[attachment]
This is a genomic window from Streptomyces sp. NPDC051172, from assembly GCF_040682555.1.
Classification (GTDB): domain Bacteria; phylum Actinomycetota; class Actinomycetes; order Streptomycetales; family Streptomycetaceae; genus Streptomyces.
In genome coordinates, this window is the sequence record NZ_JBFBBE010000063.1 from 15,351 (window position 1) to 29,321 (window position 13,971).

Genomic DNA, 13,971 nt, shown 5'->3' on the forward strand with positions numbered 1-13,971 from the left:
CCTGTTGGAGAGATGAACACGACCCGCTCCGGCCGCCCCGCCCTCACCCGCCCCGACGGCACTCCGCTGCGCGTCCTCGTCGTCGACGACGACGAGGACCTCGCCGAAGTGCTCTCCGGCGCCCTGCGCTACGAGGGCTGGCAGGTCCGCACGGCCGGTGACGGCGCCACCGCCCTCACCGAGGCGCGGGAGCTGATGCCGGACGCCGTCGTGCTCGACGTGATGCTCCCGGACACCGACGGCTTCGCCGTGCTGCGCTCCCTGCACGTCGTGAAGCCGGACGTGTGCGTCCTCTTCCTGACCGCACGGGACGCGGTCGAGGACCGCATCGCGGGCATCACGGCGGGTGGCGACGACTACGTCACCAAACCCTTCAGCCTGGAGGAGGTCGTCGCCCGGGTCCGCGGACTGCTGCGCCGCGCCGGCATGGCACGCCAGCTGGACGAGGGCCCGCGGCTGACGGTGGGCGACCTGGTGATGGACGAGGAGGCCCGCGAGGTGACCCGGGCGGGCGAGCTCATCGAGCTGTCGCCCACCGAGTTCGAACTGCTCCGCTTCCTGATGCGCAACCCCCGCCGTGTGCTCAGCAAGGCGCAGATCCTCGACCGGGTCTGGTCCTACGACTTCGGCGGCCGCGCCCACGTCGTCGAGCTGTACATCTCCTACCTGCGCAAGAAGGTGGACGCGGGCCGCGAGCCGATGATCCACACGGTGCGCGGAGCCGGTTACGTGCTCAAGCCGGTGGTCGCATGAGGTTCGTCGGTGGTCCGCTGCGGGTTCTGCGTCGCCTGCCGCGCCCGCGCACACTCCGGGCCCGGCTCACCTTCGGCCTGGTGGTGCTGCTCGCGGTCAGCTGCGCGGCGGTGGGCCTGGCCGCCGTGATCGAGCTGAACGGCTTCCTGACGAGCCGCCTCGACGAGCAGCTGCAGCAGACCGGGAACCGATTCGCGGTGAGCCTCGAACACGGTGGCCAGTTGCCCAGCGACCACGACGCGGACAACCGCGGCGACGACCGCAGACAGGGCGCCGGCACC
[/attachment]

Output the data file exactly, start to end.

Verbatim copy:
This is a genomic window from Streptomyces sp. NPDC051172, from assembly GCF_040682555.1.
Classification (GTDB): domain Bacteria; phylum Actinomycetota; class Actinomycetes; order Streptomycetales; family Streptomycetaceae; genus Streptomyces.
In genome coordinates, this window is the sequence record NZ_JBFBBE010000063.1 from 15,351 (window position 1) to 29,321 (window position 13,971).

Genomic DNA, 13,971 nt, shown 5'->3' on the forward strand with positions numbered 1-13,971 from the left:
CCTGTTGGAGAGATGAACACGACCCGCTCCGGCCGCCCCGCCCTCACCCGCCCCGACGGCACTCCGCTGCGCGTCCTCGTCGTCGACGACGACGAGGACCTCGCCGAAGTGCTCTCCGGCGCCCTGCGCTACGAGGGCTGGCAGGTCCGCACGGCCGGTGACGGCGCCACCGCCCTCACCGAGGCGCGGGAGCTGATGCCGGACGCCGTCGTGCTCGACGTGATGCTCCCGGACACCGACGGCTTCGCCGTGCTGCGCTCCCTGCACGTCGTGAAGCCGGACGTGTGCGTCCTCTTCCTGACCGCACGGGACGCGGTCGAGGACCGCATCGCGGGCATCACGGCGGGTGGCGACGACTACGTCACCAAACCCTTCAGCCTGGAGGAGGTCGTCGCCCGGGTCCGCGGACTGCTGCGCCGCGCCGGCATGGCACGCCAGCTGGACGAGGGCCCGCGGCTGACGGTGGGCGACCTGGTGATGGACGAGGAGGCCCGCGAGGTGACCCGGGCGGGCGAGCTCATCGAGCTGTCGCCCACCGAGTTCGAACTGCTCCGCTTCCTGATGCGCAACCCCCGCCGTGTGCTCAGCAAGGCGCAGATCCTCGACCGGGTCTGGTCCTACGACTTCGGCGGCCGCGCCCACGTCGTCGAGCTGTACATCTCCTACCTGCGCAAGAAGGTGGACGCGGGCCGCGAGCCGATGATCCACACGGTGCGCGGAGCCGGTTACGTGCTCAAGCCGGTGGTCGCATGAGGTTCGTCGGTGGTCCGCTGCGGGTTCTGCGTCGCCTGCCGCGCCCGCGCACACTCCGGGCCCGGCTCACCTTCGGCCTGGTGGTGCTGCTCGCGGTCAGCTGCGCGGCGGTGGGCCTGGCCGCCGTGATCGAGCTGAACGGCTTCCTGACGAGCCGCCTCGACGAGCAGCTGCAGCAGACCGGGAACCGATTCGCGGTGAGCCTCGAACACGGTGGCCAGTTGCCCAGCGACCACGACGCGGACAACCGCGGCGACGACCGCAGACAGGGCGCCGGCACC